Fine woodwork has always been a mystery to me. I blame the church summer camp I went to when I was nine, where the boys got to build wooden doorknockers shaped like woodpeckers, and the girls – you guessed it – got to paint them with flowers. (This also meant that half the children didn’t get to take a doorknocker home with them at the end of the week. Very poorly thought out, Rev H.)
I once made a shelf to go inside an airing cupboard.
Perhaps I assign too much value to things I could never, ever contemplate making myself. But I’ve a suspicion that the rest of you will also think this project is pretty darn amazing: here is Bedbot, created by Peter Roca, the sort of person who can casually say, “The drawer front is a ¾″ thick piece of curly maple that I had laying around”.
Peter calls Bedbot a Daytime Initialisation Assistant. In short, Bedbot is there to ease Peter from sleep into a state of energised morning wakefulness. It is a very over-engineered alarm clock.
Peter did a gorgeous job of constructing the furniture itself. He then designed and built the hardware that lives inside Bedbot, wrote the software (which includes a rather snazzy user interface in QT), put in a touchscreen from Adafruit, and an OLED screen to tell the time with.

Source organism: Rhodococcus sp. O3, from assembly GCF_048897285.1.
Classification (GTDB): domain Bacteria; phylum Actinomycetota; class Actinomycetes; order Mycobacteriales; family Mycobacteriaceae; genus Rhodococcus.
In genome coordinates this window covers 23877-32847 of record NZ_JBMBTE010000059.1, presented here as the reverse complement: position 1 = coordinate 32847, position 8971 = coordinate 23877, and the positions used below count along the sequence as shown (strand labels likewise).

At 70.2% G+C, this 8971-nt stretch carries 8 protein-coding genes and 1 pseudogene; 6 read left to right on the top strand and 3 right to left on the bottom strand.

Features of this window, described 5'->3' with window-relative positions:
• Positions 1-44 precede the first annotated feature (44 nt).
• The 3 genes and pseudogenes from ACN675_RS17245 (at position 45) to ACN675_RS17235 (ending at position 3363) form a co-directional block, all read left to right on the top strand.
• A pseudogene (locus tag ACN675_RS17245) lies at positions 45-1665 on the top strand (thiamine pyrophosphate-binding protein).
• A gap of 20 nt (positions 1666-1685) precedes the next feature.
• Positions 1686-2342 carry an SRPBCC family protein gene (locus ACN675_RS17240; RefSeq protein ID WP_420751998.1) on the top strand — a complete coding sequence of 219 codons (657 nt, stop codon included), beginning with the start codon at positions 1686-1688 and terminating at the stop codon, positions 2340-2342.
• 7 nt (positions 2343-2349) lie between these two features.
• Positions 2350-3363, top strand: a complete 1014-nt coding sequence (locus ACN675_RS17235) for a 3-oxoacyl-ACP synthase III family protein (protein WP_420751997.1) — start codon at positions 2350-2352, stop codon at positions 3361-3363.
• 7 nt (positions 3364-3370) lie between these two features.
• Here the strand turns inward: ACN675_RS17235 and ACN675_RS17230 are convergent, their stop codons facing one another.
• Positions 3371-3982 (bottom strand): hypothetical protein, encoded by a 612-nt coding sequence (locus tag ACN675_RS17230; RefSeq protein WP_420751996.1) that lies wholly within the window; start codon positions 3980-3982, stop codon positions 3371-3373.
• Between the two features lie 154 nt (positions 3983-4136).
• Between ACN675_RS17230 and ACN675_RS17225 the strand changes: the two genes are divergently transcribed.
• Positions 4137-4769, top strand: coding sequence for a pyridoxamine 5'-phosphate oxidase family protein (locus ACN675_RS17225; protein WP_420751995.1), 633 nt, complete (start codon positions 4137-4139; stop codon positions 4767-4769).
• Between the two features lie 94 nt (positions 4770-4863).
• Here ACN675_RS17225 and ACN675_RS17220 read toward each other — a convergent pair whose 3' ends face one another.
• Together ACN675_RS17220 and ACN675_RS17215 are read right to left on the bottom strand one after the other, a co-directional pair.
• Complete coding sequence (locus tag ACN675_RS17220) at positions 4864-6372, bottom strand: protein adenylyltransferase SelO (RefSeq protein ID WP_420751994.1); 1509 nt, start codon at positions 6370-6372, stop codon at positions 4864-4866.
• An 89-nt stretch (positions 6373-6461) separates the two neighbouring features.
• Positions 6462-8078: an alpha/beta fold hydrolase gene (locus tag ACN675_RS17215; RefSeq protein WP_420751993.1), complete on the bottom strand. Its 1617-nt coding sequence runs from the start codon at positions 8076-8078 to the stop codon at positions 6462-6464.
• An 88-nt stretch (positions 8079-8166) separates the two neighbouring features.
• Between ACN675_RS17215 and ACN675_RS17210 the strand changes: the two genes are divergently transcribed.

It tells time
It can wake me up in the morning
It can play FM radio (f*** AM)
It can play internet audio streams
It can play audio from a headphone jack in the back
Anything else you can think of that requires the internet, speakers, a touchscreen or a radio antenna.
He’s made an online Board Explorer to show you around the hardware (beware: this won’t work on mobile devices) which is well worth your time. There’s also video of Bedbot in action which we can’t embed here, which Peter has made part of his exceptionally thorough build diary and writeup – go and check it out. You’ll find all the software he used on GitHub.
Thanks for the writeup, Peter – we love it. It’s a beautiful object: we hope it continues to cheer up your mornings for a long time to come.
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